When one sweats in a mild environment you can feel the tingle, the accumulation of perspiration, before it overfills, spills and drips down. Those few drops build and pop up across your body. In Hong Kong during the summer, sweating is head to toe and feels like walking through the sprinklers of my suburban summer youth. Just imagine sprinklers set to warm and you get a clearer sense of the sensation. You sweat even if you will your body not to. It’s not unpleasant always, in fact there is something cleansing and accomplishing about your body being able to completely drench your clothes. The constant shift from the moist heat to the cool conditioning draws out the moisture in your body full force. It’s physical and visceral, reminding you, your body, and everyone’s sweaty backs, does things that you don’t want it to.

The environment of Hog Kong has other elements of extreme sensations. Drops of moisture, fabricated by the air con, drop on to your head and body.It causes you to prepare for rain when it’s only a drop. There are moments when I feel cold and hot at the same time a truly foreign and jarring sensation. When your sweat becomes a clammy blanket. Buses lurch past you engulfing you in heat from their exhaust.


Hong Kong is one of the most densely populated places in the world but I never really touch others or feel claustrophobic. This has to be partly because I’m about the same height and build as most people. In other countries people’s mass made me feel vulnerable but here I feel more normal. When I watch masses of people transitioning I’m reminded of the collectivist studies describing movement in these places acting like school of fish.

Touch is important when you make a lonesome journey. You crave it because connection is so close yet so far when you are surrounded by people you don’t know yet. This week I had a moment of touch. I joined a rugby team, by accident and to meet people. We had a drill to wrestle for a ball, sweaty and exhausted we wrestled for an overgrown oblong shape our bodies slipped past one another making contact.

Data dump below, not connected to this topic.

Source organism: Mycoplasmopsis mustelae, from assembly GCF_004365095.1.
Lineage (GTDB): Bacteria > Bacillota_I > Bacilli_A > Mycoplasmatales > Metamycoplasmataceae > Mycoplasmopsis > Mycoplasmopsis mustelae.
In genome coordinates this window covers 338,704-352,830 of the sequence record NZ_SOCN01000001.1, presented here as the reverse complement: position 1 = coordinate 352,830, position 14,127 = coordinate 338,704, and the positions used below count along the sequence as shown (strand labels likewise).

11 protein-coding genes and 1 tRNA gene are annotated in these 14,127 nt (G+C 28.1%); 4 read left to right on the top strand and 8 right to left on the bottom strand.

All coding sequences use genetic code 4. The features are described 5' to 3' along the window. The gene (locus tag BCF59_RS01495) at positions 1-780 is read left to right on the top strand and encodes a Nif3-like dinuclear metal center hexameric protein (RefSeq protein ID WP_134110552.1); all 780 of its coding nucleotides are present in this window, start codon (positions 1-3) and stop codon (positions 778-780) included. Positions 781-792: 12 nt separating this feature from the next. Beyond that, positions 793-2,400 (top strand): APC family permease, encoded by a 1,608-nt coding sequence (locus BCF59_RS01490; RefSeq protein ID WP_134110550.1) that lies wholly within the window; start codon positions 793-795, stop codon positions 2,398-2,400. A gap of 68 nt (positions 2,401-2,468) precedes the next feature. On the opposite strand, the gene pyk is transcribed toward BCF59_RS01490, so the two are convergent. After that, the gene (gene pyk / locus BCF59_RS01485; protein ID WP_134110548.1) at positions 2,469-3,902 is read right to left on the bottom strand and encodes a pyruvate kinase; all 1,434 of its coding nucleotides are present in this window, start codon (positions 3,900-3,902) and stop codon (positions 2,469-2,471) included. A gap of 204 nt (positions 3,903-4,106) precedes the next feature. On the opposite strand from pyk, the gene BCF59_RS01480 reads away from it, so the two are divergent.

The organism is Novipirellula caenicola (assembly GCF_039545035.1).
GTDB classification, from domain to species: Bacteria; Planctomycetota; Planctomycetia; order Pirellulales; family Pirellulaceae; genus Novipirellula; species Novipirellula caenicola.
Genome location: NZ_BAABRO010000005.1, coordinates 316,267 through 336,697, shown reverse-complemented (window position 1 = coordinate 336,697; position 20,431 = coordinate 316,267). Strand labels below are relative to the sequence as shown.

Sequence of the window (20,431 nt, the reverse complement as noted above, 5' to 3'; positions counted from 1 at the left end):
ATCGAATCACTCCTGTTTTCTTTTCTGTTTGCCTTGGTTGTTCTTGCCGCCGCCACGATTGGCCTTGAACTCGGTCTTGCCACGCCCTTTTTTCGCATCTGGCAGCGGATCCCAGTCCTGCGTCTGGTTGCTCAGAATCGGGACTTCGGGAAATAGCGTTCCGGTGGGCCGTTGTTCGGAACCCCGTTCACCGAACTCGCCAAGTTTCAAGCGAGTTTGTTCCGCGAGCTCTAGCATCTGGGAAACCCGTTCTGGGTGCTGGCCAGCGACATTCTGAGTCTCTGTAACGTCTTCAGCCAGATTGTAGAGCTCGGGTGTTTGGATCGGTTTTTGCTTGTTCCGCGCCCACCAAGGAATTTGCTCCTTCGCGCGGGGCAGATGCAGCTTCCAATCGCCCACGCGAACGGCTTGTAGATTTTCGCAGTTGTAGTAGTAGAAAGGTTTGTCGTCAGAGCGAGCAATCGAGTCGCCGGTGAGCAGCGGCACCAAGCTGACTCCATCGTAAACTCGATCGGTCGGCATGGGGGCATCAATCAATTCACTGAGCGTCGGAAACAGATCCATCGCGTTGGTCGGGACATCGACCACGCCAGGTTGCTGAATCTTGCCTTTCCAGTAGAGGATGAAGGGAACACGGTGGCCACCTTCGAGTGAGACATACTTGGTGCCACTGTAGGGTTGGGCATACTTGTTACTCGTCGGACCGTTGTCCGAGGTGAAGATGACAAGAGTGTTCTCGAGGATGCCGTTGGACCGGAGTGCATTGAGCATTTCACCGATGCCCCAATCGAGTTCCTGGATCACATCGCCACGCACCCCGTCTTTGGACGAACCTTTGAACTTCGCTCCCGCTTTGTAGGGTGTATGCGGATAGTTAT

Touch turns to a feeling, alerting our emotions, fired from external stimuli. What I always search for is a feeling of comfort and acceptance. I’ve gotten an apartment in Hong Kong, I’ve chosen a place to live. It was a struggle, forcing me to be an adult with responsibilities, the decision a weight that I usually run away from. But once I signed the papers for my home for the next two years that weight lifted. After the first official day of work I needed to do something for myself. I wandered around my new neighborhood and felt so complete. Maybe it was because I knew this was my neighborhood, or maybe it was because I knew this was my home, but now I feel I own my decisions and with it my comfort. I feel more confident than I ever have in my life. I feel confident because I feel competent. Hong kong’s public transport, tiny size, and isolated costal development means I haven’t felt lost yet. I feel stressed, I feel bored, I feel happy, I feel confused, I feel frustrated, I feel proud, I feel curious, I feel like an adult.


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